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Questions & Answers
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Showing 1-10 of 46 questions
1
vote
Maybe try seasons after every wash... I do and don't have any problems...
Feb 7, 2014 by Court
1
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It is not hard to take care of the cast iron. I wash it with hot water after each cooking, pat dry with a towel (be sure it is really dry), put a drop or two of oil on my palm and spread the oil all over the pan inside, outside, and the handle. Do not use a lot of oil. If you feel a lot of oil, then use a paper towel or a napkin and pat the excess oil. That's it. It is ready for the next cooking time. You do not need much oil to cook the next time either. If you have some food stuck on the bottom, never soak the pan, just scab/ scrape with anything on hand; wash, dry, and season with oil. If you have more question I will be glad to answer them.
Jan 16, 2014 by Valkow
1
vote
Of course it's okay. Butter makes everything better. Just remember to immediately rinse out skillet, wipe with paper towel (or something) and dry over the still warm burner .
Mar 11, 2013 by nancy minyon
1
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The base is about 6.5 inches, so I'd recommend getting a bigger skillet.
Nov 21, 2013 by Josh Bittinger
0
votes
could be a few things... all new cast iron pans come pre-seasoned. That is you need to continually oil the pan after use (basically take about a nickel sized drop of canola oil and paper towel and wipe entire pan after cleaning before storing for next use, ensuring to wipe off excess). The pan comes with an oil already on it. There are instructions on the web site from manufacturer on how to initialize the pan. They include a process of putting the pan in the oven for approx. 20 minutes at 450 degrees or so ( you can look it up). Over time and use the pan will inherit its own unique seasoning which most chefs find pleasing and subtle. In addition, if you have not utilized cast iron for cooking there can be a short learning curve. Unlike other pans when cooking things that require a lot of oil, such as fried chicken, the pan definitely needs more time with said oil to heat up before placing the chicken into it. I don't know if this is or is not the process that you followed, but if the chicken went in prior to the oil both heating to a high temp and sustaining that temp there is a good chance that the way the chicken cooked initially ( at a lower temperature) could have resulted in the taste that you describe. My suggestion would be to a) season and break in the pan as described on web site, b) cook in the pan a few times and clean/season afterward as described , c) finally give the fried chicken another shot waiting for the oil to heat up to a very high temp and sustain the temp before initiating the cooking. I believe you will be rewarded. Once you get used to skillet cooking for certain things (like fried chicken) you won't look back. Hope that helps.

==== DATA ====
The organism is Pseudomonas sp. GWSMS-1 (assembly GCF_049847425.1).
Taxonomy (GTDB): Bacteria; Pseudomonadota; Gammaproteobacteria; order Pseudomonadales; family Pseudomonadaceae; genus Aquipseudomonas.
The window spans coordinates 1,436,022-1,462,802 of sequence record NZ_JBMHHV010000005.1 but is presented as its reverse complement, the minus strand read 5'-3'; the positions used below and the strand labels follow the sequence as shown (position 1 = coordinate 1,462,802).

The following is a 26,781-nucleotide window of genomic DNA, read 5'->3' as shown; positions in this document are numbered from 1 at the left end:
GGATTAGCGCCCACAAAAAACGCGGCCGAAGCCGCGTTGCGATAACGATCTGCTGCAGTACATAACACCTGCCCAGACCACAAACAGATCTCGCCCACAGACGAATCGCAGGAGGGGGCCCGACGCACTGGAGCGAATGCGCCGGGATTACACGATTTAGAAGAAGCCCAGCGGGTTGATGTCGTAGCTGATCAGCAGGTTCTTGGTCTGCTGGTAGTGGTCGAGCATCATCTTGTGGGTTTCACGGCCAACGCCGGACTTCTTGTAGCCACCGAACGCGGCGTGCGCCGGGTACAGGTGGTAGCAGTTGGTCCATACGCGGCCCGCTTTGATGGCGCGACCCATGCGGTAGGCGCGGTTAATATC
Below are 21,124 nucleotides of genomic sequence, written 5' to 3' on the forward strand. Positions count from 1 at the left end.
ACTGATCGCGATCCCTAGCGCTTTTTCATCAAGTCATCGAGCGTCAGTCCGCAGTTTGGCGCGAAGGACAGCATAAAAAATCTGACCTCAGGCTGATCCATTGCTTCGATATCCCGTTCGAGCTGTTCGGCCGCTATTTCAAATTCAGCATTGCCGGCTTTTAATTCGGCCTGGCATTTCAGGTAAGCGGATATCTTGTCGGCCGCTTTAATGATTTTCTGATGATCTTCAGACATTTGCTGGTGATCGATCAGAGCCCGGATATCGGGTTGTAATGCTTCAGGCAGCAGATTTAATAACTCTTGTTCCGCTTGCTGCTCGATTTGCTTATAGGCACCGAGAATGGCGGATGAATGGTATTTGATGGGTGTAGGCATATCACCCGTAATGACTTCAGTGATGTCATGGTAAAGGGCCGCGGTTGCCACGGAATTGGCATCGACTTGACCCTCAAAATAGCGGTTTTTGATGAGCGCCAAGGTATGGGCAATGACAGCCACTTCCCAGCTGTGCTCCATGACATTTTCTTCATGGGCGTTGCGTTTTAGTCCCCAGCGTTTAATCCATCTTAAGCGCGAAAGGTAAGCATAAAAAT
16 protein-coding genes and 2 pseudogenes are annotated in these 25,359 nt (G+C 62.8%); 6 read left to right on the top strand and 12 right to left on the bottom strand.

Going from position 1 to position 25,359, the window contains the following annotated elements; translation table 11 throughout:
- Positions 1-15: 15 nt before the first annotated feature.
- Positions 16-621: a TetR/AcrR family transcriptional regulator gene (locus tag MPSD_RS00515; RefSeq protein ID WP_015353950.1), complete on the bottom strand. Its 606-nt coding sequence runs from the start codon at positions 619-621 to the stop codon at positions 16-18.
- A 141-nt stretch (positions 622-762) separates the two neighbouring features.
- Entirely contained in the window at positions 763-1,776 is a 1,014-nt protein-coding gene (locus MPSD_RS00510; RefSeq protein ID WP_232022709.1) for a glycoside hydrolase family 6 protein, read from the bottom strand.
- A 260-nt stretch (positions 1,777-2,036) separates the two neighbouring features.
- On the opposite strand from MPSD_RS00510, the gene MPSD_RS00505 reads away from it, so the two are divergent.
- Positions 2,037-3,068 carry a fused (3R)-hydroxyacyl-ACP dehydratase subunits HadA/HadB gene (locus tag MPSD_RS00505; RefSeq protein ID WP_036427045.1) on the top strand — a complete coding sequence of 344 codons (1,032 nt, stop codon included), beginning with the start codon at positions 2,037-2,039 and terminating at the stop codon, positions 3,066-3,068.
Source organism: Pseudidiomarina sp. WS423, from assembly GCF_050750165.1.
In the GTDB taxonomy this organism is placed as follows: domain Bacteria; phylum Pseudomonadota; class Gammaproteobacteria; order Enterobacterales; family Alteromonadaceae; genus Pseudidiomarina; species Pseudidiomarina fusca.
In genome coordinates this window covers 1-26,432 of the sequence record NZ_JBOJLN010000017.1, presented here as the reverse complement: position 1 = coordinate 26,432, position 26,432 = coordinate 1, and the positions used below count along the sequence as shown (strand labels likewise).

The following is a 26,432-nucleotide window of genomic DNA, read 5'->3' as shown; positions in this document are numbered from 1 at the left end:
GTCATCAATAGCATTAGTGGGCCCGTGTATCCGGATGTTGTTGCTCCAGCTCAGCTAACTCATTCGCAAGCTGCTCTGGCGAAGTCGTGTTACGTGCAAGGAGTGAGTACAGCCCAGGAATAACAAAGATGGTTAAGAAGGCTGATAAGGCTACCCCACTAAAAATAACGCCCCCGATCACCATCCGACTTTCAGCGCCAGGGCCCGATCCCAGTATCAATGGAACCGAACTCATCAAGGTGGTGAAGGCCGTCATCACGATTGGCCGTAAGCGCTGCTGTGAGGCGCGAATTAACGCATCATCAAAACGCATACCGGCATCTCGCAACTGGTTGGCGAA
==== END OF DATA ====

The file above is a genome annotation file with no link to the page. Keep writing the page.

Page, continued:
May 1, 2013 by B
0
votes
The measurement of this pan 10 3/4 is from the top, from spout to spout The bottom of the pan measures 8 3/4 across, I just measured mine to respond to this question
Dec 29, 2013 by Jan
0
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My Lodge skillet label (and 5 other Lodge cast iron cookware) state made in US. If you visit Lodge manufacturing website will see only their Porcelain Enameled Cookware is imported from China.
Feb 22, 2013 by Mentat
0
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I have trouble with my hands holding heavy objects. The L5SK3 skillet (8" across the top with one handle as pictured) weighs 1500 grams on my gram scale which converts to 3 pounds and 5 oz rounded off. The 10 1/2" skillet with 2 handles which also serves as the lid of the deep fryer weighs 2850 grams which converts to 6 pounds and 5 ounces rounded off. I can handle the 8" skillet with one hand, but have to use both hands for the 10 1/2" skillet.
Feb 19, 2014 by Grangie
0
votes
If you don't use your iron skillet for anything else, at least use it for cooking cornbread in the oven. Cornbread and cast iron were made for each other. Put all the oil called for in the skillet, NOT in the mix. Heat the pan with the oil in the oven at 425 to 450. When the oil is very hot, smoking hot, pour the hot oil into the cornbread mix. Combine it well and pour the mix into the skillet. Replace in the oven. In 20 to 25 minutes when the top of the cornbread is brown and cracked, remove, cut and serve hot topped with butter, soupy black eyed peas, diced raw onion and shredded chedder cheese or sour cream. A little tobasco sauce sprinkled on the top also adds to it. Now to answer your question: You can't get a standard kitchen oven hot enough to damage cast iron. A good pair of oven gloves is better than the handle cover. Handling the heavy, hot cast iron is better done with 2 hands. Do not under any circumstances allow cold or even cool water in your hot cast iron. The iron will crack and break.
Jul 9, 2014 by Amazon Customer
0
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The 8" is a perfect size for one bag of cornbread mix or one box of jiffy cornbread mix. That is one of the reasons I bought it too. :)
Jan 23, 2014 by Carla M.
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